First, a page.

Tuesday, September 18, 2007

The Orphan Train - Part Two


Oliver Twist. Cinderella. Harry Potter. Each is a compelling character captured in print and movies and each shares the unfortunate title of orphan. Unlike the Francesca's post about being an emotional orphan, characters without parents tap into a deeper, universal fears: fear of death, fear of abandoment, and fear of change.

1. Fear of death

You don't have to go too far into the human psyche to come up with this one. Death is the great unknown and in general people fear what they don't understand. Good fathers sometimes die in senseless deaths. Tragic circumstances can shape the mindscape of a character, coloring the GMC of their story. Think of Peter Parker, Spiderman. His uncle's death, and Peter's guilt about allowing it to happen, propel Peter into using his Spidey powers for good to even the karmic scales. (And yeah, I know it was his uncle and not his father, but it was a father-figure, right?)

2. Fear of Abandonment

I admit this is one of my personal bugaboos. Think of a small urchin in Dickens' London being left alone at the mercy of a big, bad world. That is scary to me. Nobody at your back and lots of unknowns in front of you. Bill Sikes is on the premises. EEEEK!!! However, if a character can beat back this fear, the opportunity for growth is amazing. You learn self-reliance and are rewarded with a new family and the opportunity to never be hungry again.

3. Fear of Change/ Fear of Stagnation

The death of a parent has changed you. Your life takes on a different tint. Everything changes, so you fight that change, determined to save the ranch/the whales/your sibling from whatever threatens, creating an overprotective heroine who can't balance risk and safety or differeniate existing from living.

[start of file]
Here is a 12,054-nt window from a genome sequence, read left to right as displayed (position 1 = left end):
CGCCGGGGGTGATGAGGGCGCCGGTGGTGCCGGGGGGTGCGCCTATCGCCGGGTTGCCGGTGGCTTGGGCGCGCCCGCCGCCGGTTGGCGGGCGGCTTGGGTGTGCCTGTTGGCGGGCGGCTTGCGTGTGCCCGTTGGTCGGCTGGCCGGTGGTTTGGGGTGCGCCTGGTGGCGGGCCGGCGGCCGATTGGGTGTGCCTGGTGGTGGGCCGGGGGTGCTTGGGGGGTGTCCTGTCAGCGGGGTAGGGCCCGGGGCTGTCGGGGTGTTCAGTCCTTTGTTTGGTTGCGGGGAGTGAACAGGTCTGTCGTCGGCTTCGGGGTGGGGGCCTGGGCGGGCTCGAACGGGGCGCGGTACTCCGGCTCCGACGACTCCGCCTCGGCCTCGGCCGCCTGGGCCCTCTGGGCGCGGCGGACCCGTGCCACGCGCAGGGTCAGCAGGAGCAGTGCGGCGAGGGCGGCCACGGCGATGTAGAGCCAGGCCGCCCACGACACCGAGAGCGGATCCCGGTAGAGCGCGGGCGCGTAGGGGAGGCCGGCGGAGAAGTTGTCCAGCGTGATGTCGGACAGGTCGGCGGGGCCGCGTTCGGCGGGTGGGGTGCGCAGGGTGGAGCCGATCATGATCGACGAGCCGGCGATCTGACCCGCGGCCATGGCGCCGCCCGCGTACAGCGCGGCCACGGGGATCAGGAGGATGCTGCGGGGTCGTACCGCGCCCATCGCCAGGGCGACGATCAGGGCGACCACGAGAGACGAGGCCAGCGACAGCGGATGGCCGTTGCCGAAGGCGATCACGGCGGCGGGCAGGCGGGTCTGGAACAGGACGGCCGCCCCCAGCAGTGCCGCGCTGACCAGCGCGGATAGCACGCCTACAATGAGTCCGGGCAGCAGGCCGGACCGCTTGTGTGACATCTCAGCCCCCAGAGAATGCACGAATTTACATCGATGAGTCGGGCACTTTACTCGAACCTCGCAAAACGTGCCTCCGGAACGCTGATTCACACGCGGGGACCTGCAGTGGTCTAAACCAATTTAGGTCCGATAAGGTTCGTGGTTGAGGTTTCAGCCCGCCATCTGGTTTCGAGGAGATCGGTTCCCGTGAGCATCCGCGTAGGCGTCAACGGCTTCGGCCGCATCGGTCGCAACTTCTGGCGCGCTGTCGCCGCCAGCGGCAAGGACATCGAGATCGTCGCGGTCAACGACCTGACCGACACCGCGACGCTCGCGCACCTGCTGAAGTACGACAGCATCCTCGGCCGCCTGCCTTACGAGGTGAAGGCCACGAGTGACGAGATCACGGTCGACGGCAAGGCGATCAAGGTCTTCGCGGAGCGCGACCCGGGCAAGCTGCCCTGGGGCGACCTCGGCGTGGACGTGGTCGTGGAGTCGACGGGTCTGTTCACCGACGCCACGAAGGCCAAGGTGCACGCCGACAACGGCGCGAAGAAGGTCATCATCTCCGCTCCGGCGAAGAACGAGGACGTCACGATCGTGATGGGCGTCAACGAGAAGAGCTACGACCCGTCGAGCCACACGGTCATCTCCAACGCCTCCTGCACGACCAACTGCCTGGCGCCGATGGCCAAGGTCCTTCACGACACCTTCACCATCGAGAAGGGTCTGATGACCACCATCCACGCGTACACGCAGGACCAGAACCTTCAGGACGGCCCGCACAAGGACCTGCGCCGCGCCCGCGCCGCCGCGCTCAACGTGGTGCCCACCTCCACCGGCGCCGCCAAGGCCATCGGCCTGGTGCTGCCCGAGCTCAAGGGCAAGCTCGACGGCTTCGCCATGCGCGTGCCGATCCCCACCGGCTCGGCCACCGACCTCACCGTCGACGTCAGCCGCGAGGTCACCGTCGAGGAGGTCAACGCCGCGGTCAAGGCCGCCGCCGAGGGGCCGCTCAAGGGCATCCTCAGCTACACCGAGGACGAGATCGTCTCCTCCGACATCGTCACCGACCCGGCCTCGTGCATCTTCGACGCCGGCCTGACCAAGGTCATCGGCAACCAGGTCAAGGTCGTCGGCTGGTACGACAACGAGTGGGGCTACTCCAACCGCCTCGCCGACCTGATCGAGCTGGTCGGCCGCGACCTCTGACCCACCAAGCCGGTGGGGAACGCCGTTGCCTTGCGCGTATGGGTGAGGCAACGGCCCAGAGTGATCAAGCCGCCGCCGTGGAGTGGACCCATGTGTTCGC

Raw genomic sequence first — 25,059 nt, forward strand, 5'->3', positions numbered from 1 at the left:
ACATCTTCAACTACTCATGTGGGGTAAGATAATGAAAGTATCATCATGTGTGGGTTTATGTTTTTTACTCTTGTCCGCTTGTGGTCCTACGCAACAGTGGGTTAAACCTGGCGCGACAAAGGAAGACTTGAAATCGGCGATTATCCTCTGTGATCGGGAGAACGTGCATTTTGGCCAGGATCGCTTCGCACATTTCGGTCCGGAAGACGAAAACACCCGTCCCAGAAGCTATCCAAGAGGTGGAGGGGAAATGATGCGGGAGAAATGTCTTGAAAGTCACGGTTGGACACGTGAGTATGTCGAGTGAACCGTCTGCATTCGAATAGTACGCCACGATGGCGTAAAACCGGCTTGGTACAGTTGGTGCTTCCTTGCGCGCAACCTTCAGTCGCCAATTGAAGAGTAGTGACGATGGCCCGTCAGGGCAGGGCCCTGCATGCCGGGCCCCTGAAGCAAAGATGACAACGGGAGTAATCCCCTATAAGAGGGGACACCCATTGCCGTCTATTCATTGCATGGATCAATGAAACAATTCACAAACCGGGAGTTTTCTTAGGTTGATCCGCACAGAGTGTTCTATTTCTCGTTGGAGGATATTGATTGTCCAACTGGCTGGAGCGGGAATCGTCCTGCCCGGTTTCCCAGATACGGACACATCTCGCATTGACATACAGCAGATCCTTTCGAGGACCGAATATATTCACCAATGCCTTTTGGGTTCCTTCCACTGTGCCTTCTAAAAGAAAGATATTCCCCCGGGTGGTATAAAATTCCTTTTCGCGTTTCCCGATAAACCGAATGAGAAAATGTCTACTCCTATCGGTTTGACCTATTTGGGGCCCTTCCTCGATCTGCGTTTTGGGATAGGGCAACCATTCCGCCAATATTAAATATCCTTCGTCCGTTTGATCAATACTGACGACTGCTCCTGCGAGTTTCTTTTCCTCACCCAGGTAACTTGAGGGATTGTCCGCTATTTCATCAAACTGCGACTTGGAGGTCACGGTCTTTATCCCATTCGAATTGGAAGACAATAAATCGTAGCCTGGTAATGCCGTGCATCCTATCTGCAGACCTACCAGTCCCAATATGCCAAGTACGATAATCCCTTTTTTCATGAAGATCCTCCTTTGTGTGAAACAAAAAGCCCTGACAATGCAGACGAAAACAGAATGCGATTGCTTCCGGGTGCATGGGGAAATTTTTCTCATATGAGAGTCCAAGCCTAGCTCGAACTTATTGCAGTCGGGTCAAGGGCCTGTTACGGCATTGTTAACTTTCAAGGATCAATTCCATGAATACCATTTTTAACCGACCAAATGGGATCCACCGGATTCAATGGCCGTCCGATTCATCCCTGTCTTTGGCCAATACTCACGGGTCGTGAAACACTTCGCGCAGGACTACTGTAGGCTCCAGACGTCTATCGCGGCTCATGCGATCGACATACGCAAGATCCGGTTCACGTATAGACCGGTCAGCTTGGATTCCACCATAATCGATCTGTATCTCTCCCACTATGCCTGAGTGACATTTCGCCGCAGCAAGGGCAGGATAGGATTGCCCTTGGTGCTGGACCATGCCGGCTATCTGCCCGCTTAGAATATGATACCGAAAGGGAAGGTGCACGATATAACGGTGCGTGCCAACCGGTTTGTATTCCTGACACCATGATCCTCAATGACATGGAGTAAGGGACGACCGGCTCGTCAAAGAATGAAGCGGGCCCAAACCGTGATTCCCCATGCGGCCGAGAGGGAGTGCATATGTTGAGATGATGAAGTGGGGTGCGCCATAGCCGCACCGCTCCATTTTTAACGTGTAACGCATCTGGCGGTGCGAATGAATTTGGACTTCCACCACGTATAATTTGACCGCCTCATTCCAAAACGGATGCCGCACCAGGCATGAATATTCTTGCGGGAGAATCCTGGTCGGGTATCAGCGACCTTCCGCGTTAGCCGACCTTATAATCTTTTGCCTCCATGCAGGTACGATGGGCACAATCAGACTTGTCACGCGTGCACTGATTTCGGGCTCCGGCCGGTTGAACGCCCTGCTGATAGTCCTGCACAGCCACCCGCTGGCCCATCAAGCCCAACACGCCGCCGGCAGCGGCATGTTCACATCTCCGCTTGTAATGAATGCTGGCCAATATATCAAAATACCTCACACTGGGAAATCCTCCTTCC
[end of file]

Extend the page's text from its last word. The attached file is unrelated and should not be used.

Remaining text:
On the opposite side of the spectrum, a parent's death has changed you and you refuse to become grounded. You refuse to take responsibility for anything because tomorrow it may all be gone. Think of Mickey Mantle. The men in his family had a history of dying young from Hodgkins' disease. Did that influence Mickey's behavior off the field? Heck, yeah.

Age doesn't matter when you're an orphan because whether you're 15, 30, or 90 losing a parent rips a gaping hole in the fabric of your soul. The worst element of death is that it is irrevocable. Unless you write time travel or vampire stories, your characters won't get the answers to their burning questions or the resolutions to their problems unless they look to themselves. Even then, they may not get a true answer...but they may learn to live with the silence.

And that, too, is a story.

talia

5 comments:

  1. Learning to live with the silence...I like that. Great overview, Talia. I hadn't really considered the root fears associated with our characters' abandonment before, and I think you really hit the nail on the head. Writing characters who are so dramatically illustrative of these fears can be pretty theraputic, too, considering that whether you're actually orphaned or not, this stuff is basic human baggage we're all saddled with to some degree. Great post!

    ReplyDelete
  2. Ah, fear. It can orphan us all, even the strongest. Great post!

    ReplyDelete
  3. Certainly overcoming some of these great and deep fears makes for a wonderful character arc. Very observant!

    Jody W.

    ReplyDelete
  4. Good points! You got me thinking!

    ReplyDelete

 
ja